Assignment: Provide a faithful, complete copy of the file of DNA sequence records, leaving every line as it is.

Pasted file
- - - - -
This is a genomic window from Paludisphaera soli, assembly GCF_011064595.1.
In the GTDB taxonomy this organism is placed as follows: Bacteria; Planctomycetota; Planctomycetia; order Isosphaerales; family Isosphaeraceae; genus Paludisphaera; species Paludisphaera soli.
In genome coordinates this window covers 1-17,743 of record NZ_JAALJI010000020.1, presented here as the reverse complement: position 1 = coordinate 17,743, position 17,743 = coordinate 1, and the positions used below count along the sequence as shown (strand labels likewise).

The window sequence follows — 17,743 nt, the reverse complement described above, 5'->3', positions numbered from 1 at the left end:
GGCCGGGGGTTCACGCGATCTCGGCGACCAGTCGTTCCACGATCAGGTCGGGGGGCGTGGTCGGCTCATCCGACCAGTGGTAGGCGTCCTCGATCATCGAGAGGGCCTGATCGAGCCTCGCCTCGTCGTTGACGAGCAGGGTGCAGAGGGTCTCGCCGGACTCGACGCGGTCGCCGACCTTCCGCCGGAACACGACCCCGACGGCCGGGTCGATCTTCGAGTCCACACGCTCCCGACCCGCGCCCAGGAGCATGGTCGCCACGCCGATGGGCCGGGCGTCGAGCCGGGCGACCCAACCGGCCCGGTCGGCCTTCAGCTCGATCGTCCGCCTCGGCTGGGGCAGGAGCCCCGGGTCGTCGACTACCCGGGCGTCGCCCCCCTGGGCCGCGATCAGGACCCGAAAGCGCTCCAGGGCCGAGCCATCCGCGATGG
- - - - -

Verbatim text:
This is a genomic window from Paludisphaera soli, assembly GCF_011064595.1.
In the GTDB taxonomy this organism is placed as follows: Bacteria; Planctomycetota; Planctomycetia; order Isosphaerales; family Isosphaeraceae; genus Paludisphaera; species Paludisphaera soli.
In genome coordinates this window covers 1-17,743 of record NZ_JAALJI010000020.1, presented here as the reverse complement: position 1 = coordinate 17,743, position 17,743 = coordinate 1, and the positions used below count along the sequence as shown (strand labels likewise).

The window sequence follows — 17,743 nt, the reverse complement described above, 5'->3', positions numbered from 1 at the left end:
GGCCGGGGGTTCACGCGATCTCGGCGACCAGTCGTTCCACGATCAGGTCGGGGGGCGTGGTCGGCTCATCCGACCAGTGGTAGGCGTCCTCGATCATCGAGAGGGCCTGATCGAGCCTCGCCTCGTCGTTGACGAGCAGGGTGCAGAGGGTCTCGCCGGACTCGACGCGGTCGCCGACCTTCCGCCGGAACACGACCCCGACGGCCGGGTCGATCTTCGAGTCCACACGCTCCCGACCCGCGCCCAGGAGCATGGTCGCCACGCCGATGGGCCGGGCGTCGAGCCGGGCGACCCAACCGGCCCGGTCGGCCTTCAGCTCGATCGTCCGCCTCGGCTGGGGCAGGAGCCCCGGGTCGTCGACTACCCGGGCGTCGCCCCCCTGGGCCGCGATCAGGACCCGAAAGCGCTCCAGGGCCGAGCCATCCGCGATGG